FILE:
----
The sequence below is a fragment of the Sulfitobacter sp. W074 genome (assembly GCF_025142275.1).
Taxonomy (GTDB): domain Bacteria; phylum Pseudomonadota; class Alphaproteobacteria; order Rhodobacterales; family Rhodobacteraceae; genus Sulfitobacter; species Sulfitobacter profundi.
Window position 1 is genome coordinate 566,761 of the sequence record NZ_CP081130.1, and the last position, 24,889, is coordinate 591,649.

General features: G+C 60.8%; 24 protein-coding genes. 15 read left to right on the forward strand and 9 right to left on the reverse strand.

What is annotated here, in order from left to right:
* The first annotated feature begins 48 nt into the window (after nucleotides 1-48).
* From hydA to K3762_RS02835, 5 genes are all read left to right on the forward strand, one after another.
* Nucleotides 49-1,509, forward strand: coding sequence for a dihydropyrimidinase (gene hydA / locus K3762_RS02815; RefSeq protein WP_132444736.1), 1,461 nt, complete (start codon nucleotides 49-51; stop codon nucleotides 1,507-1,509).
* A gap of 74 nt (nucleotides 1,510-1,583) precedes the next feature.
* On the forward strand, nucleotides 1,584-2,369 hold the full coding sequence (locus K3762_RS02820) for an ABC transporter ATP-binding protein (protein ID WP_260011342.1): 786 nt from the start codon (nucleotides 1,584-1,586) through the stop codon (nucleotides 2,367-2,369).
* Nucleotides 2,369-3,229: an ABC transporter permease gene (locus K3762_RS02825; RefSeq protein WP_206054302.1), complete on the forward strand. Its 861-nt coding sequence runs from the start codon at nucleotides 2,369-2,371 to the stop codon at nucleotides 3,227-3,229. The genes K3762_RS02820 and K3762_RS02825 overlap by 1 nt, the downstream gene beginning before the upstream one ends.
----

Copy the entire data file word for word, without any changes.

The sequence below is a fragment of the Sulfitobacter sp. W074 genome (assembly GCF_025142275.1).
Taxonomy (GTDB): domain Bacteria; phylum Pseudomonadota; class Alphaproteobacteria; order Rhodobacterales; family Rhodobacteraceae; genus Sulfitobacter; species Sulfitobacter profundi.
Window position 1 is genome coordinate 566,761 of the sequence record NZ_CP081130.1, and the last position, 24,889, is coordinate 591,649.

General features: G+C 60.8%; 24 protein-coding genes. 15 read left to right on the forward strand and 9 right to left on the reverse strand.

What is annotated here, in order from left to right:
* The first annotated feature begins 48 nt into the window (after nucleotides 1-48).
* From hydA to K3762_RS02835, 5 genes are all read left to right on the forward strand, one after another.
* Nucleotides 49-1,509, forward strand: coding sequence for a dihydropyrimidinase (gene hydA / locus K3762_RS02815; RefSeq protein WP_132444736.1), 1,461 nt, complete (start codon nucleotides 49-51; stop codon nucleotides 1,507-1,509).
* A gap of 74 nt (nucleotides 1,510-1,583) precedes the next feature.
* On the forward strand, nucleotides 1,584-2,369 hold the full coding sequence (locus K3762_RS02820) for an ABC transporter ATP-binding protein (protein ID WP_260011342.1): 786 nt from the start codon (nucleotides 1,584-1,586) through the stop codon (nucleotides 2,367-2,369).
* Nucleotides 2,369-3,229: an ABC transporter permease gene (locus K3762_RS02825; RefSeq protein WP_206054302.1), complete on the forward strand. Its 861-nt coding sequence runs from the start codon at nucleotides 2,369-2,371 to the stop codon at nucleotides 3,227-3,229. The genes K3762_RS02820 and K3762_RS02825 overlap by 1 nt, the downstream gene beginning before the upstream one ends.